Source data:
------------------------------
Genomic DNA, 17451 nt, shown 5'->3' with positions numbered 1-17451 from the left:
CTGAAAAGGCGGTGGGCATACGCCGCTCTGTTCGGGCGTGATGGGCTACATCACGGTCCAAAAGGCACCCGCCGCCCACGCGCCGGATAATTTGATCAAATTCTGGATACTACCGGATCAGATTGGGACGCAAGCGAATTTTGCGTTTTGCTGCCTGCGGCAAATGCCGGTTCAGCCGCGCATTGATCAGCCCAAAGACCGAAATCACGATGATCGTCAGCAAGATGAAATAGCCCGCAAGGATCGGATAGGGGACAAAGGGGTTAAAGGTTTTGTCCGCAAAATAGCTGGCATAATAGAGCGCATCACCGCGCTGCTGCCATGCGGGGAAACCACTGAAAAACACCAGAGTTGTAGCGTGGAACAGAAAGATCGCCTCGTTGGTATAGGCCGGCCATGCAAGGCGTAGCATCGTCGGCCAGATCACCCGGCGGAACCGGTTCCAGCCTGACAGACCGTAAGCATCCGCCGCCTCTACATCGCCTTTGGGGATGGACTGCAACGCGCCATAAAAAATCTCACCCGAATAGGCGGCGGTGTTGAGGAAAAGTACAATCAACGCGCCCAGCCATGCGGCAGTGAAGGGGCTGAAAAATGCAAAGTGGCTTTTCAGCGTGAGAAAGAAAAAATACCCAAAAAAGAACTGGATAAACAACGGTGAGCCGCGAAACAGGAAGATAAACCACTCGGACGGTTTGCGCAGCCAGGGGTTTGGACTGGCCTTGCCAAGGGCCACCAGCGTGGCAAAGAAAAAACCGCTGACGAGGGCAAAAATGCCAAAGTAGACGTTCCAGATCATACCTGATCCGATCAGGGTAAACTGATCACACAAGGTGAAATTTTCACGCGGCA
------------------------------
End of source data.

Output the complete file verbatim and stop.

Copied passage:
Genomic DNA, 17451 nt, shown 5'->3' with positions numbered 1-17451 from the left:
CTGAAAAGGCGGTGGGCATACGCCGCTCTGTTCGGGCGTGATGGGCTACATCACGGTCCAAAAGGCACCCGCCGCCCACGCGCCGGATAATTTGATCAAATTCTGGATACTACCGGATCAGATTGGGACGCAAGCGAATTTTGCGTTTTGCTGCCTGCGGCAAATGCCGGTTCAGCCGCGCATTGATCAGCCCAAAGACCGAAATCACGATGATCGTCAGCAAGATGAAATAGCCCGCAAGGATCGGATAGGGGACAAAGGGGTTAAAGGTTTTGTCCGCAAAATAGCTGGCATAATAGAGCGCATCACCGCGCTGCTGCCATGCGGGGAAACCACTGAAAAACACCAGAGTTGTAGCGTGGAACAGAAAGATCGCCTCGTTGGTATAGGCCGGCCATGCAAGGCGTAGCATCGTCGGCCAGATCACCCGGCGGAACCGGTTCCAGCCTGACAGACCGTAAGCATCCGCCGCCTCTACATCGCCTTTGGGGATGGACTGCAACGCGCCATAAAAAATCTCACCCGAATAGGCGGCGGTGTTGAGGAAAAGTACAATCAACGCGCCCAGCCATGCGGCAGTGAAGGGGCTGAAAAATGCAAAGTGGCTTTTCAGCGTGAGAAAGAAAAAATACCCAAAAAAGAACTGGATAAACAACGGTGAGCCGCGAAACAGGAAGATAAACCACTCGGACGGTTTGCGCAGCCAGGGGTTTGGACTGGCCTTGCCAAGGGCCACCAGCGTGGCAAAGAAAAAACCGCTGACGAGGGCAAAAATGCCAAAGTAGACGTTCCAGATCATACCTGATCCGATCAGGGTAAACTGATCACACAAGGTGAAATTTTCACGCGGCA